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Agree totally with the reviews which claim excellent playing. But, when, oh when will producers try and at least act like music lovers as opposed to trying tio impress with every damn angle they can find? On this particular dvd one is actually treated to viewing the back of some members of the audience's head; then of cousre we must not forget that all of us absolutely love seeing guitar players from the rear, behind their arms, the drummer from ground zero postion, from behind his drum kit, etc, etc. The day a producer locates a decent wide-angle camera and tries to position himself in the centre of the audience in a slightly raised vantage point and helps us view the show as if we were sitting in the centre, taking in as much of the four, five or six members at once the happier I will be. I am not really interested to watch the audience either when Steve or Larry are in the middle of a solo. Get real guys!!
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I've had all his other videos and a couple of bootlegs. I wanted to like Larry. He is a great guitarist, but his written material always seemed a bit schmaltz-e. Like 1 degree towards Barry Manilow which is 1 degree too much. Also the lackys he had with him on past videos didn't help matters either. Finally!!! This DVD is phenominal. Lukather brings the cutting edge with out altering Carlton whom he obviously admires. The rest of the band makes it cook just right. I've never seen Carlton compositions sound so good. Good keyboards, drums and bass too. Not just a bunch of subserviant studio guys with no charachter. They rock and do whatever needs to be done. This video cooks and ""ALL"" the musicians shine. The music is formost and not just a man. This is music. A bunch of equals with good material. That is how it's done.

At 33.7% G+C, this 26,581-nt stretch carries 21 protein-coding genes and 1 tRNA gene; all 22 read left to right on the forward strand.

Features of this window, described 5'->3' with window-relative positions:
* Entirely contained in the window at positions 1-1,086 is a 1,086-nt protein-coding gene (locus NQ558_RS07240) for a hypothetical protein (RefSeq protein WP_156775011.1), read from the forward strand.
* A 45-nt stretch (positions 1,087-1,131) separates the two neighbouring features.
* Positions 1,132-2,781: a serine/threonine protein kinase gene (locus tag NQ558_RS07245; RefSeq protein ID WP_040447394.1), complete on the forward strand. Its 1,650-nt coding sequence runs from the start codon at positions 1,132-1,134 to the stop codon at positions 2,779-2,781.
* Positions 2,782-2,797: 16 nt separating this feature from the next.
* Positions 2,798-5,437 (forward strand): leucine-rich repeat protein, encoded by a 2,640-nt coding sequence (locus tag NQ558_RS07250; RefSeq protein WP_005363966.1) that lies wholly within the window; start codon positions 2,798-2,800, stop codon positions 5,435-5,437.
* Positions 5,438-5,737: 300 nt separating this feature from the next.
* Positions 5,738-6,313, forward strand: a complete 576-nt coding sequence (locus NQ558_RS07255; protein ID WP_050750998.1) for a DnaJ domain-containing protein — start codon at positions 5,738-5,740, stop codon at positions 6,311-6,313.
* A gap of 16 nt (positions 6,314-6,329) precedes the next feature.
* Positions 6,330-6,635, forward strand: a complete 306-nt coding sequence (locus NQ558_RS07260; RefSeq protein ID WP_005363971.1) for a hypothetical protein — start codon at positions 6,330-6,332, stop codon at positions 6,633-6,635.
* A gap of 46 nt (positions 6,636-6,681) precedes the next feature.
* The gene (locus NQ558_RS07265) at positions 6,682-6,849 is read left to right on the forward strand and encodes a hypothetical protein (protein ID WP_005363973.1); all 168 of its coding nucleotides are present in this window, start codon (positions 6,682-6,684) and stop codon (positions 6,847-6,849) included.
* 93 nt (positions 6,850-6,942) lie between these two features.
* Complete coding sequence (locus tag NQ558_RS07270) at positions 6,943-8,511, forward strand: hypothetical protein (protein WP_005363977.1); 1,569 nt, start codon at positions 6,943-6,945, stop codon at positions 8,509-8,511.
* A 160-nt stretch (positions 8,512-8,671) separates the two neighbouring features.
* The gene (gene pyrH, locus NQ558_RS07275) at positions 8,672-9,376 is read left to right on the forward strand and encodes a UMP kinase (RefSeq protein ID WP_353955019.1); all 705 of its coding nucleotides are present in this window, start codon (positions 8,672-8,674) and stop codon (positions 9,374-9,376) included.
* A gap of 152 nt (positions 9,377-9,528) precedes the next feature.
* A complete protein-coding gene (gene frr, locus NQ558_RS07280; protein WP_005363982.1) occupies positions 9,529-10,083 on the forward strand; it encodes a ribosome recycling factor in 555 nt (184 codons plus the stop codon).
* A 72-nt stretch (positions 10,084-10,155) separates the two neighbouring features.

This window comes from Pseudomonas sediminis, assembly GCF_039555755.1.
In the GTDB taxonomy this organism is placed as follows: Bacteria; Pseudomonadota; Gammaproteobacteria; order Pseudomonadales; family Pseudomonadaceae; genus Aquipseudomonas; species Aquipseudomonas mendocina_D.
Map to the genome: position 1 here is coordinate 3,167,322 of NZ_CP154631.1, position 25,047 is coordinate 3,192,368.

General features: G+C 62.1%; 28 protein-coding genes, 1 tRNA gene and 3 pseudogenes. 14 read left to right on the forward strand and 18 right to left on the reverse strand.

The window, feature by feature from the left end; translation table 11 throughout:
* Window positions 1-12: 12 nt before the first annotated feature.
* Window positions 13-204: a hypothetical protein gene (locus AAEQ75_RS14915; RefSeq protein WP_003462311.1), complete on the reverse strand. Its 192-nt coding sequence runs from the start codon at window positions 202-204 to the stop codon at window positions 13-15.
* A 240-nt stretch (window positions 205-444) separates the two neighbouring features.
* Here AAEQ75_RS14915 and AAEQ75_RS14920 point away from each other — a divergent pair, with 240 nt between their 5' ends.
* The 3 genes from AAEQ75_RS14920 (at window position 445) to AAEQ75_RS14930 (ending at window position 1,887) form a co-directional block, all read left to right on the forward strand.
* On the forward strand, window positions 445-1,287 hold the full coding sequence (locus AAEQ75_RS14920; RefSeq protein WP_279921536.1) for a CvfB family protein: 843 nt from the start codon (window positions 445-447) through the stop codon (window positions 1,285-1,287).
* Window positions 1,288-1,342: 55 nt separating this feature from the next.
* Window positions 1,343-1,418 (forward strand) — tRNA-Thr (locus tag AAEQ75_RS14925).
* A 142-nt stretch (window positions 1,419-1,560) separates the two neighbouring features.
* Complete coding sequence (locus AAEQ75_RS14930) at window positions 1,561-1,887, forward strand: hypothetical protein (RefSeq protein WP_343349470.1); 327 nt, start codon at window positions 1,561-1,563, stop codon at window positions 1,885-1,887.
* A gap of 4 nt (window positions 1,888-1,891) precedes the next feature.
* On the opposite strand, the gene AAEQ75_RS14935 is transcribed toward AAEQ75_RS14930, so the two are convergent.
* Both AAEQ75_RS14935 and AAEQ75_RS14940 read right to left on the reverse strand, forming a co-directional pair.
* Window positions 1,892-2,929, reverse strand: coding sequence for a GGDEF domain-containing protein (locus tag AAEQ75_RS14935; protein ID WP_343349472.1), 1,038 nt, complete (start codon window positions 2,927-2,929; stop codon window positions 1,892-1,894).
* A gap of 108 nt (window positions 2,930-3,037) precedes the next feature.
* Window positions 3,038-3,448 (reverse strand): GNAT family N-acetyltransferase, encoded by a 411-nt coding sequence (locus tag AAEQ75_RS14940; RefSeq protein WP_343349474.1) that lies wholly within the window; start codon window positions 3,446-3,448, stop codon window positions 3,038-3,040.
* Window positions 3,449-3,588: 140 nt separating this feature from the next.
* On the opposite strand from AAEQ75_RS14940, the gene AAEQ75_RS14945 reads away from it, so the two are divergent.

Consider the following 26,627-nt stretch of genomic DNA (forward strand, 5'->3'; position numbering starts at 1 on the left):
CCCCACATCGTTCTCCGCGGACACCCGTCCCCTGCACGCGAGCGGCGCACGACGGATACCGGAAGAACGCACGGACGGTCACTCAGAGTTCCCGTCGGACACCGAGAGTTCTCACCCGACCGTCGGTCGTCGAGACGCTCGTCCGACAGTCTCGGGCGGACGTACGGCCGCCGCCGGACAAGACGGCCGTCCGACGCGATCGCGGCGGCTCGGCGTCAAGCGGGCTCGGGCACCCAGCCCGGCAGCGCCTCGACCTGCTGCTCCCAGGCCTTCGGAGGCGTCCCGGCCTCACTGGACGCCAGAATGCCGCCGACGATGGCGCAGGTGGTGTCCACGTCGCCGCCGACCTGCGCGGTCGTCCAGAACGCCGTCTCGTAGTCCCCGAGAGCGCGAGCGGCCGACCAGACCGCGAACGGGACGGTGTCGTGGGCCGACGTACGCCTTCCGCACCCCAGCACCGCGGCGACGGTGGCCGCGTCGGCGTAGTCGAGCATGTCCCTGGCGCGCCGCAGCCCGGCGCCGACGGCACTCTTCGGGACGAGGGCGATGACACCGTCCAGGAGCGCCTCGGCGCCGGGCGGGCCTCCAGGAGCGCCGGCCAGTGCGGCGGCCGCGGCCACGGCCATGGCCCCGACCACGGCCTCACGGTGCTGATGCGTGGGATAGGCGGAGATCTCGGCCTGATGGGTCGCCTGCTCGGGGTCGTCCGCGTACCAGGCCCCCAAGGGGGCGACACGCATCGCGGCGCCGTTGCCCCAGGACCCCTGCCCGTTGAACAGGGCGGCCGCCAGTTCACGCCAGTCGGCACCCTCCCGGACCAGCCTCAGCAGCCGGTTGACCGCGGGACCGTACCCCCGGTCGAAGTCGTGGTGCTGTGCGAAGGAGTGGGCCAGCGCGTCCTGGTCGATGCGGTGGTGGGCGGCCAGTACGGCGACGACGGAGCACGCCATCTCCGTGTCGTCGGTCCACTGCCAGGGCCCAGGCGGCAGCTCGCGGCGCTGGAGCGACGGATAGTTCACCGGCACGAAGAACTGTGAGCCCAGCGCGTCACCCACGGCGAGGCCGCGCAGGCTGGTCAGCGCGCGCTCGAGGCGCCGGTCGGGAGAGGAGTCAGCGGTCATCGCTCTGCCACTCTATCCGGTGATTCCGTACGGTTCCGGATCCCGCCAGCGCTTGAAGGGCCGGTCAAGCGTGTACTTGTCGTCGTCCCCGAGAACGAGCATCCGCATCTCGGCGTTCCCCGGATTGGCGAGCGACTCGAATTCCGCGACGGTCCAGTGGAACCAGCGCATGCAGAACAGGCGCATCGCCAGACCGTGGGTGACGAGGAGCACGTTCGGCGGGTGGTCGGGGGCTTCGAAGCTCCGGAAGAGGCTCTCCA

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First of all, let me say that I am a big fan of both, Larry and Steve. I have a number of concerts from both guitarists on DVD/Video. That's why I went for this one , because I thought that it would be an AWESOME experience, hearing these two guys together. Unfortunately for me, it turned out to be a bit of a let-down. One could almost say, too much of a good thing overdone.

After the first tune, "Pump", Steve's incessant shredding and and noodling became annoying. For most of the time, it was like 'Every Man For himself', however Larry being the gentleman that he is, appeared to be almost restrained, letting Steve do his over-indulgent trip. But when it was Larry's turn, he always played brilliantly throughout, his solos well structured, great use of dynamics and technique always in the right places, never over-done. Larry showed (maybe not intentionally) that he's got class, while still being able to 'Rock Your Socks Off' with tons of chops to boot.

Jimi's song, "Red House" is probably the most abused Jam tune and I've not yet heard one guitar player do it justice. It's like, 'yeah put in a Hendrix tune and shred it to bits'. C'mon guys, if you must do this song, have a listen to at least ONE of the many versions done by Jimi before you even contemplate playing it. Then ask yourself, 'can I get that feeling, that intensity across as convincingly?'

In all fairness, the rest of the band are holding things together in spite of it all. There's some nice keyboard playing, plus solid back-up from the Bass player and Drummer. I mean, it's not a bad sounding DVD, in fact the sound is excellent, it's just a matter of mis-match in guitar players in this instance anyway. Steve should know better, he's been around long enough and he's done some fantastic work.